A 'Ferry' Good Year

By Joe Hudspeth

New routes, new challenges and plenty of newbuilding as 2017 gives way to the New Year.

A year ago, the maritime industry could be found clinging to the edge of their seats to see what the coming year had in store. 2017 was set to be a telling year and indeed it was. With the elections finalized, the political impact, if any, was sure to be seen. While fuel prices have remained low and continuing to hamper the offshore workboat market, consumer confidence has held high and new vessel construction is strong – particularly in the ferry segment.
The need and recent demand for new ferries goes beyond in-kind vessel replacement. That’s because the trend is for expanded routes, more frequent service, larger vessels, and in some cases the establishment of a startup service with a new service provider. Coupled to each of these requirements is often an aggressive timeline and tight budget – both of which have been the case for the startup of the NYC Ferry service on the East River in Manhattan.
New Routes: Horses for Courses
The scope of the project was vast, but it appears that San Francisco based Hornblower Cruises and Events was indeed able to fill the role of ‘Ferry Godfather’ and pull off this Cinderella story at the eleventh hour. While the overall service has proven to be popular, the NYC Ferry has experienced some shoe-fitting challenges along the way – including the need for additional vessels. Like their fellow New Yorkers, Hornblower has remained resilient in charting a course for success for this new service.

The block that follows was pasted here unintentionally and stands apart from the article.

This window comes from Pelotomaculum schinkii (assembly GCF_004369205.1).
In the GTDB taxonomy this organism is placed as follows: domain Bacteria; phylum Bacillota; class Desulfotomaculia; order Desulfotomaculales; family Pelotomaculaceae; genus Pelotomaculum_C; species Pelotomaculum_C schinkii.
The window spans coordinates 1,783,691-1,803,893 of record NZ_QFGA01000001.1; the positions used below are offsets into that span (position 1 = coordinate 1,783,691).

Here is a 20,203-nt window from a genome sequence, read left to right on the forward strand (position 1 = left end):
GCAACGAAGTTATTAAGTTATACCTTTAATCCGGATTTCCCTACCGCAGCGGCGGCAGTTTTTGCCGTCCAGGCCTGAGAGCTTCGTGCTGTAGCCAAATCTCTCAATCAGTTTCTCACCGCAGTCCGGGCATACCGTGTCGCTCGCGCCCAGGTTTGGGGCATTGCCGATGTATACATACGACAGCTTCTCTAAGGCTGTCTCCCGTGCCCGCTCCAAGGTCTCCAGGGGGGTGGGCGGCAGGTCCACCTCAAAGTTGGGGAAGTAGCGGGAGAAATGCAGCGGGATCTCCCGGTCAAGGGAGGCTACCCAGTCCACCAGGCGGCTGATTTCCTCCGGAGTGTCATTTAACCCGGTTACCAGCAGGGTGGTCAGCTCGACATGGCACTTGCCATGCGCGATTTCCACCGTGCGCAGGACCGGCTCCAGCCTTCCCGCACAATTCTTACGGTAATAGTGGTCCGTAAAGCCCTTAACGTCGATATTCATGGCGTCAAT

Elsewhere, Potomac Riverboat Company in Alexandria, Va. also took on a brand new ferry route, servicing the recently opened Washington, D.C. Wharf harborside development. In order to address the challenge of transiting low-clearance bridges along the route, the fleet of four 88’ aluminum catamarans built by Metal Shark all feature folding rails on the upper passenger deck.
Kitsap Transit in Washington’s Puget Sound also kicked off a new ferry service from Bremerton to Seattle last year and is in the midst of constructing and procuring six new vessels to grow their fleet and incorporate two additional routes. Kitsap Transit’s new ferry fleet is shaping up to be one of the most diverse. Their construction program includes two ultra-low-wake ferries for their wake sensitive Rich Passage run, a diesel-electric hybrid ferry for the short commutes to Port Orchard and Annapolis, and three new Tier IV-powered high speed 250-passenger subchapter K ferries for voyages from Southworth and Kingston to downtown Seattle.
Separately, the National Park Service is also in the hunt for a new ferry operator to run their new ferry service from Pensacola to Fort Pickens and Pensacola Beach. Early in 2017, All American Marine delivered two new 72’ aluminum catamaran 149-passenger ferries that are currently in dry storage while NPS selects a concessionaire to operate the service and the necessary shore side infrastructure is put into place.
A Course through Choppy Waters
2017 has been a year of development and growth, but it was not smooth sailing for all on the ferry front as various vessels experienced a few rocky runs. Nevertheless, members of the Passenger Vessel Association (PVA) can claim one of the best track records for maritime and transportation related casualties.